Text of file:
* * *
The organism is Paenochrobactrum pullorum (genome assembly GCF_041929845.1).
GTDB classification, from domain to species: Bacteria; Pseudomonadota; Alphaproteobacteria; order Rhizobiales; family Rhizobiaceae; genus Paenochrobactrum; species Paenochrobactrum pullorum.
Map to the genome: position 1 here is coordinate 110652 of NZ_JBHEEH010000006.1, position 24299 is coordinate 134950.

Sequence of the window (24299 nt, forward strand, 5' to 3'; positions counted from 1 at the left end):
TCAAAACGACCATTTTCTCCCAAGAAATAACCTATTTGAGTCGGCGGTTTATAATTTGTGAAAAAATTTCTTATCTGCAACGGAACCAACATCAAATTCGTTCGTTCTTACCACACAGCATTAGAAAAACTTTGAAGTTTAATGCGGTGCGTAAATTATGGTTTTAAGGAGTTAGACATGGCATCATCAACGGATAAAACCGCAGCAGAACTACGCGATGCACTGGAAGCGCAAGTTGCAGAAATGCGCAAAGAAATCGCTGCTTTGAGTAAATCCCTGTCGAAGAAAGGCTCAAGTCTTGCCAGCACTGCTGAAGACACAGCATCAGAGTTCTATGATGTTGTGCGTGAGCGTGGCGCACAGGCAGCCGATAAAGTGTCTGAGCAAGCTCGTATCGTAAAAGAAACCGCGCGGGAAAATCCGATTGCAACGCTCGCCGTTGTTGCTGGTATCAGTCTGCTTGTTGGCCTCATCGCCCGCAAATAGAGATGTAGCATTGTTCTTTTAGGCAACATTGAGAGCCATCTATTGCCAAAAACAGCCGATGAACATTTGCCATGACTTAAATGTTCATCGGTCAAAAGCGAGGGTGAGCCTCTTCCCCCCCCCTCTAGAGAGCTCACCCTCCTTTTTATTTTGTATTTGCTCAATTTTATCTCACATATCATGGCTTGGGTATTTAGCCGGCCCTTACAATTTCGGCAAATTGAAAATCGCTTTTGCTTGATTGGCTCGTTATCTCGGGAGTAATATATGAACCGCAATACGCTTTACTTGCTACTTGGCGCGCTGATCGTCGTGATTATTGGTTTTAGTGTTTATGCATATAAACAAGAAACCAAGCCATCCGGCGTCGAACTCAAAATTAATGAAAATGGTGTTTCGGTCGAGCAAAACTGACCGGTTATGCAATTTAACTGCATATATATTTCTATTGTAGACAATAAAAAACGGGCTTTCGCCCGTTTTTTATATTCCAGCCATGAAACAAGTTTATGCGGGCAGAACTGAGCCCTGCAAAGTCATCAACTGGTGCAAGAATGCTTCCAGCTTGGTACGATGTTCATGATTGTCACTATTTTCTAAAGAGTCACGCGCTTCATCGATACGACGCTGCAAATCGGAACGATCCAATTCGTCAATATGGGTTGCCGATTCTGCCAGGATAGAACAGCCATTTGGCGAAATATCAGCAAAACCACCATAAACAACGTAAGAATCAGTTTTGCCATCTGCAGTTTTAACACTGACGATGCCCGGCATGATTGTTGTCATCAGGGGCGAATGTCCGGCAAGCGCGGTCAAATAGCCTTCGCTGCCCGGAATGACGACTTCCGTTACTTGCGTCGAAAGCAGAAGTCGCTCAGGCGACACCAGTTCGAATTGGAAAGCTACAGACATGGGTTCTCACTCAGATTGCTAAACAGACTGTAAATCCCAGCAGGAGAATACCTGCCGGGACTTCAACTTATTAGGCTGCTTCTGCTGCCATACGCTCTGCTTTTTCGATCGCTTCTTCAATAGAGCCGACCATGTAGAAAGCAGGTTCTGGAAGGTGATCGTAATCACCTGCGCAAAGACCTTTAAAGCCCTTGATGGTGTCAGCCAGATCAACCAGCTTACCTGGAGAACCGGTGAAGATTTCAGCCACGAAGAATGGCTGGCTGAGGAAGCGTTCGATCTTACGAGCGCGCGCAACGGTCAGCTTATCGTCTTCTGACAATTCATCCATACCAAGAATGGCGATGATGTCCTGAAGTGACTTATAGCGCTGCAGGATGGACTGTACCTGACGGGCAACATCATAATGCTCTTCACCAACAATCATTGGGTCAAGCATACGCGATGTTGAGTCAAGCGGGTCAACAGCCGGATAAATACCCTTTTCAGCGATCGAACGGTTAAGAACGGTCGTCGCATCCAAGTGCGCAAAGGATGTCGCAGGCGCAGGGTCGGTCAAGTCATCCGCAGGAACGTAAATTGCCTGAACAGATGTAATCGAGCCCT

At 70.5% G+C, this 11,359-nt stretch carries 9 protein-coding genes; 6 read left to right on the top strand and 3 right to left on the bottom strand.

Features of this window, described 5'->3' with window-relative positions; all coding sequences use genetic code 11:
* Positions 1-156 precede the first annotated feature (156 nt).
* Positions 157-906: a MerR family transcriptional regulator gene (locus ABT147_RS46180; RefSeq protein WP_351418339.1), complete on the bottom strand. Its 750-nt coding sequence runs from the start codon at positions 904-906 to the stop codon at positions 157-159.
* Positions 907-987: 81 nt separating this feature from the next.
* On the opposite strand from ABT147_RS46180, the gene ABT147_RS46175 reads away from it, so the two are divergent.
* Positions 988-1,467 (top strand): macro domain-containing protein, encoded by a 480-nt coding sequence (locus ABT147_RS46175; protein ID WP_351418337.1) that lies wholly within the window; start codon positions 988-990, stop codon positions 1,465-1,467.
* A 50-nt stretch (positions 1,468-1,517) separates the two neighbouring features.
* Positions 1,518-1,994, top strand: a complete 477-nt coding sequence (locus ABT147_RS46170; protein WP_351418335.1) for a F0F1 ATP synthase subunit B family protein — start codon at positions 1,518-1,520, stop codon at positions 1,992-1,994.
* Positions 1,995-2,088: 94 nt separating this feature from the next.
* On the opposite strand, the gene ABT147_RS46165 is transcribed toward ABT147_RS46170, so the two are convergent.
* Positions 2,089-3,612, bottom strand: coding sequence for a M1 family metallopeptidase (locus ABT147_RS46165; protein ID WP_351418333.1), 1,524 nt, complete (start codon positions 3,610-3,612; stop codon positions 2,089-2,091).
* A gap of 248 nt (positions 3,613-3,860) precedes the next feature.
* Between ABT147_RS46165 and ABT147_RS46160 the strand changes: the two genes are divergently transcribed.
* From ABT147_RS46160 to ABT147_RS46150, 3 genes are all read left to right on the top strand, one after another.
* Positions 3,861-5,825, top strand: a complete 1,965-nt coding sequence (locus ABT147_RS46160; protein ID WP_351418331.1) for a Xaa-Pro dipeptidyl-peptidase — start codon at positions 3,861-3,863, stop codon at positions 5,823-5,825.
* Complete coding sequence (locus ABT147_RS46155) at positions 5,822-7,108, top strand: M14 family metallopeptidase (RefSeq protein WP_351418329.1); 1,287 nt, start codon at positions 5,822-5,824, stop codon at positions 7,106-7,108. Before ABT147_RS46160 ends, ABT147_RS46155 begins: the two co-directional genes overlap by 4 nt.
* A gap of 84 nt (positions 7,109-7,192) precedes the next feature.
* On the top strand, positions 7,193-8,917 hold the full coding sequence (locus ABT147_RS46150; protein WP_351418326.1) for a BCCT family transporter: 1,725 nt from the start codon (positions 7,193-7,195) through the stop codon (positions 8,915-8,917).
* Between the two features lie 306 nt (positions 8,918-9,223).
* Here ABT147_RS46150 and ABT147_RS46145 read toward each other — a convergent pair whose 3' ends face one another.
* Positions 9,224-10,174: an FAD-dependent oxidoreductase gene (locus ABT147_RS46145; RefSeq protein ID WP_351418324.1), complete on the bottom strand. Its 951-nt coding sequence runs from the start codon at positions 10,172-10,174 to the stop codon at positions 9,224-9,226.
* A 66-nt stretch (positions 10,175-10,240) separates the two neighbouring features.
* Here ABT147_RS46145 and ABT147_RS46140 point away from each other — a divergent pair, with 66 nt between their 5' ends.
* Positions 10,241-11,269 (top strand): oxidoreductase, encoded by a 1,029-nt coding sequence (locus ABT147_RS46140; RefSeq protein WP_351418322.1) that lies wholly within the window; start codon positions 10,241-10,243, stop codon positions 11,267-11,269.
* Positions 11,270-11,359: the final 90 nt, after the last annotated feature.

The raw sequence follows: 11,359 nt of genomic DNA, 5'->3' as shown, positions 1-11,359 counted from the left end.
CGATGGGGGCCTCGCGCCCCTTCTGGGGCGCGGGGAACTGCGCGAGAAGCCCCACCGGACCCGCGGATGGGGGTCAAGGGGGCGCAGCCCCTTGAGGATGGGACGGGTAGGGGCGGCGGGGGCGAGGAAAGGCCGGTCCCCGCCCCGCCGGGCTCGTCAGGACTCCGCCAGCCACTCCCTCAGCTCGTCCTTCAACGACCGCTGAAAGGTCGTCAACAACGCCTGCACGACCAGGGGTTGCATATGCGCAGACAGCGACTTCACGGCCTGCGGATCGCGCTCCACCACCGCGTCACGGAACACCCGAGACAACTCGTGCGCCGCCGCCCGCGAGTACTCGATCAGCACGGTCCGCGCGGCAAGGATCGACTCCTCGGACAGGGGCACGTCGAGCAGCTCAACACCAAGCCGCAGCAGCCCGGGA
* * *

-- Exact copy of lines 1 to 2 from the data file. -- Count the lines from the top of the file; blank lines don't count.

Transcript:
The organism is Paenochrobactrum pullorum (genome assembly GCF_041929845.1).
GTDB classification, from domain to species: Bacteria; Pseudomonadota; Alphaproteobacteria; order Rhizobiales; family Rhizobiaceae; genus Paenochrobactrum; species Paenochrobactrum pullorum.